“Enough is enough.” From the back bedroom, the one Nina shares with her sister, their mother’s harsh reprimand is followed by: “It’s just the dye from the hair rollers.” Lorna whines, “It was Nina’s idea,” and she is rewarded with: “That will teach you.” Lorna whimpers something about her ‘perm’ and then yelps, “Ow. You’re hurting me.” Faucets squeal. “Get in here now. Watch. Don’t stain the sink.” Rushing water muffles the quarrel between mother and daughter.
Nina hates Hartford. She hates Connecticut. High school friendships now demolished; friendships she’d counted on for three years to help her through romantic crushes, breakups, marriage, babies, or maybe deciding to hell with all that and striking out on her own. Her entire world had shattered with a terse announcement: Her father’s business had failed. They were relocating, moving to a new city. Carping that you had to actually be successful at something before you could fail at it, her mother only added confusion to Nina’s anguish.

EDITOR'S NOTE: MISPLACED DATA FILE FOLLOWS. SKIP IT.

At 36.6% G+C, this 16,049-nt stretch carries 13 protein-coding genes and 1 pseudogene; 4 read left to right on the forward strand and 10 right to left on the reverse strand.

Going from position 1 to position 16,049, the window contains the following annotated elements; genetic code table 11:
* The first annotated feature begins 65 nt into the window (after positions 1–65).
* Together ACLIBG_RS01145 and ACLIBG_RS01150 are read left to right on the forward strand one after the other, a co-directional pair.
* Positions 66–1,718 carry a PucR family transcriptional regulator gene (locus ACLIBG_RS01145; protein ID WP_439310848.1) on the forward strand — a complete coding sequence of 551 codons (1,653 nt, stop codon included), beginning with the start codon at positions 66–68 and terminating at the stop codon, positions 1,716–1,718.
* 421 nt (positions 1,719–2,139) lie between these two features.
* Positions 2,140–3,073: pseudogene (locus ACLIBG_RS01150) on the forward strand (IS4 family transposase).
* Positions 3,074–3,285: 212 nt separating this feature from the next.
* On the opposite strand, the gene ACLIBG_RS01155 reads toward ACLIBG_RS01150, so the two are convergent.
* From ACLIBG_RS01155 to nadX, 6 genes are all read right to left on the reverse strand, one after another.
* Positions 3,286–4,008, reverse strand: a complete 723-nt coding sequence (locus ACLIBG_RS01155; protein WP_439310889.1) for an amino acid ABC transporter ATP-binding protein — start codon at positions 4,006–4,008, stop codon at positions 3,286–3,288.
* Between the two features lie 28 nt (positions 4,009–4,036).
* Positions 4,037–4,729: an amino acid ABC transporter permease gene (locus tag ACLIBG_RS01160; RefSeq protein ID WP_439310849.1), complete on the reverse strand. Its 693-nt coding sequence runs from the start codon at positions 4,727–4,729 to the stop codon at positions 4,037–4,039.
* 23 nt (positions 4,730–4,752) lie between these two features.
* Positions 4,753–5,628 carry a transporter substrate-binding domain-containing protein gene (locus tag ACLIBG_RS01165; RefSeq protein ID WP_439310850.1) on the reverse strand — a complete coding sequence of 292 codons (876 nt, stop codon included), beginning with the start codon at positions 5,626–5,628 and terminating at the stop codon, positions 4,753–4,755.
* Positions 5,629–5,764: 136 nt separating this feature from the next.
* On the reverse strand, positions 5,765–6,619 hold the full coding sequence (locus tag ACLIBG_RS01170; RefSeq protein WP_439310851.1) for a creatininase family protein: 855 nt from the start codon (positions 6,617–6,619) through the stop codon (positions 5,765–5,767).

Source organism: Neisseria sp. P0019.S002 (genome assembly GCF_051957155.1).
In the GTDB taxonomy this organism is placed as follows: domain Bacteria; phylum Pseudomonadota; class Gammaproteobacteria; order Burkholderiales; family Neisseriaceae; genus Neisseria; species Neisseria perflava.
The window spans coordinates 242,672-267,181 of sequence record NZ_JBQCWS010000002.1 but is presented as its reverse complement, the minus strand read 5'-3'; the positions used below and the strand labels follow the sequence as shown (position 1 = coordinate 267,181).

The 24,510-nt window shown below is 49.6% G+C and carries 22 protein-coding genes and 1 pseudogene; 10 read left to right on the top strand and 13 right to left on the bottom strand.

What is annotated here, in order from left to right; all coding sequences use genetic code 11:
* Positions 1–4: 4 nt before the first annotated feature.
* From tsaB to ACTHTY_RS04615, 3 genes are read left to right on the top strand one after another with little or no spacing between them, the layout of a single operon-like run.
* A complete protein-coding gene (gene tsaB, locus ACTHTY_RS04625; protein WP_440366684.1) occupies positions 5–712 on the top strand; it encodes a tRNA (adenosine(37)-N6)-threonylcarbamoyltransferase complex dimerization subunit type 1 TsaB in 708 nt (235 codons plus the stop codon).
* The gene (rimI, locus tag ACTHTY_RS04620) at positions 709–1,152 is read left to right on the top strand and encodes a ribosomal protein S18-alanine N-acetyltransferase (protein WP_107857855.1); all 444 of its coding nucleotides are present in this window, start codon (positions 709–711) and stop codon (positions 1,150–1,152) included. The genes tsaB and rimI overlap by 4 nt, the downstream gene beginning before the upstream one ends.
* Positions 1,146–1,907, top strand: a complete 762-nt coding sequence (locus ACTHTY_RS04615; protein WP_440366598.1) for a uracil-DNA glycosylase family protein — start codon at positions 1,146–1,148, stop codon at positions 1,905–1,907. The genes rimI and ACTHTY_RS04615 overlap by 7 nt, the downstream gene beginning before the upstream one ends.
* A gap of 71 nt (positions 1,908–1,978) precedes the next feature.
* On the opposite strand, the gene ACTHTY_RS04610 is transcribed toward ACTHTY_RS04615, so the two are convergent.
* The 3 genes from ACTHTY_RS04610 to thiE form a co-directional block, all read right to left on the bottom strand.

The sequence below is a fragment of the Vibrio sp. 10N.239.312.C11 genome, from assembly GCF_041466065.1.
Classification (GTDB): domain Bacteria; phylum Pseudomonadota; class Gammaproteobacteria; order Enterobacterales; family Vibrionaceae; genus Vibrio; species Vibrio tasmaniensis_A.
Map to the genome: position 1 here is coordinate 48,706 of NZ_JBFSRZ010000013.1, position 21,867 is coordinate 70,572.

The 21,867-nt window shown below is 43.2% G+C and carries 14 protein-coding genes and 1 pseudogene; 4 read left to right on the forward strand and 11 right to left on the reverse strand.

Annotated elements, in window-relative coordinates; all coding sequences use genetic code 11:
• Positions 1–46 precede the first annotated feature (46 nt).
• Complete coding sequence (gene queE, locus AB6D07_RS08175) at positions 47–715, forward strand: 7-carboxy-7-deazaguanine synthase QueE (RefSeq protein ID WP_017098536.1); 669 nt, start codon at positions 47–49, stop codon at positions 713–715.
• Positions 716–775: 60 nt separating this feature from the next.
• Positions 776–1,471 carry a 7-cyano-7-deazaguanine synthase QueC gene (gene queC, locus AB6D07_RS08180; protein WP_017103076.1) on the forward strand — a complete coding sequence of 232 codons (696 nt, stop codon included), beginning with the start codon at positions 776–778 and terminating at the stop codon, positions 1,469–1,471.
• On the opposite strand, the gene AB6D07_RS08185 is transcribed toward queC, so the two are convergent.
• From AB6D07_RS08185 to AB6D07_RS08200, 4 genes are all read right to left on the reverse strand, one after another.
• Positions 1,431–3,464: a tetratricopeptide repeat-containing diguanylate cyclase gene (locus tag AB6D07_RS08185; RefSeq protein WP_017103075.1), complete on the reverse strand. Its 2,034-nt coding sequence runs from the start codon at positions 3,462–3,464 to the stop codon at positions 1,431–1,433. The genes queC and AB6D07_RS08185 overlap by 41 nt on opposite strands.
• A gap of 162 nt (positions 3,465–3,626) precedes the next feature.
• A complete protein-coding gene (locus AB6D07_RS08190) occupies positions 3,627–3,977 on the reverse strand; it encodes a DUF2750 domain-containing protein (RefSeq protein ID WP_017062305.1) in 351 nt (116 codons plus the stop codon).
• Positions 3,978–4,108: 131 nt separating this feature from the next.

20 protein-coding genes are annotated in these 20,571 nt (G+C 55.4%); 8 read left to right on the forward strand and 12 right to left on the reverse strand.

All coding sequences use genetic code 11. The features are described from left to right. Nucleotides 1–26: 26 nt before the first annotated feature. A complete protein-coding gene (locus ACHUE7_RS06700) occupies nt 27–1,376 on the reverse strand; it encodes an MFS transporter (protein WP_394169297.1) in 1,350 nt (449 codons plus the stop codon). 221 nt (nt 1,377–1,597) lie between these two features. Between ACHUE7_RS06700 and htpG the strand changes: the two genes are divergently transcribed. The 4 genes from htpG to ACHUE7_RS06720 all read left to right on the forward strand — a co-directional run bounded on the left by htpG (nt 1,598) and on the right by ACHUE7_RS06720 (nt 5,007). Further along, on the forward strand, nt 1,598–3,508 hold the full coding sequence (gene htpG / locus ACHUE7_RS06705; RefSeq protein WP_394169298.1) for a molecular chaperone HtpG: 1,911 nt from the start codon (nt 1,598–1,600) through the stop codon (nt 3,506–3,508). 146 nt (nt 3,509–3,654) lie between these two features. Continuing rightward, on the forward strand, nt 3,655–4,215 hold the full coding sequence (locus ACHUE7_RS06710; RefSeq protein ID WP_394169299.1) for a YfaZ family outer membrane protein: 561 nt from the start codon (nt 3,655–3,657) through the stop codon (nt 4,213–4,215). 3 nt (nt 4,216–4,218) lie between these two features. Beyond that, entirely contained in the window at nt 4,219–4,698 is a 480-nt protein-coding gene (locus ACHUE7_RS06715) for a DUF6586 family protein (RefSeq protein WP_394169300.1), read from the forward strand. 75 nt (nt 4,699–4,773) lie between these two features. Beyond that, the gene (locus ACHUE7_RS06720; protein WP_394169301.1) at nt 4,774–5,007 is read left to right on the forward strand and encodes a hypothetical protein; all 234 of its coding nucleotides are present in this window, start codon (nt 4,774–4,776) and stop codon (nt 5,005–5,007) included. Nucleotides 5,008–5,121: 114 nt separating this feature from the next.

The brief détente between her and her sister lasted virtually the length of the train journey from Penn Station in Manhattan to Union Station in Hartford. Nina’s dogged last-minute resolve was to find adventure in the move, pretend she is a character in a novel by Willa Cather or Jack Kerouac. Romantic notions were quickly dispelled on their arrival. The cavernous waiting room reeked of stationary bums snoring wetly and splayed across long wooden benches. The downtown area that greeted them was little more than a string of bars and SROs servicing the more fortunate transients.
She would be the newcomer in the senior year class at Hartford Public High School.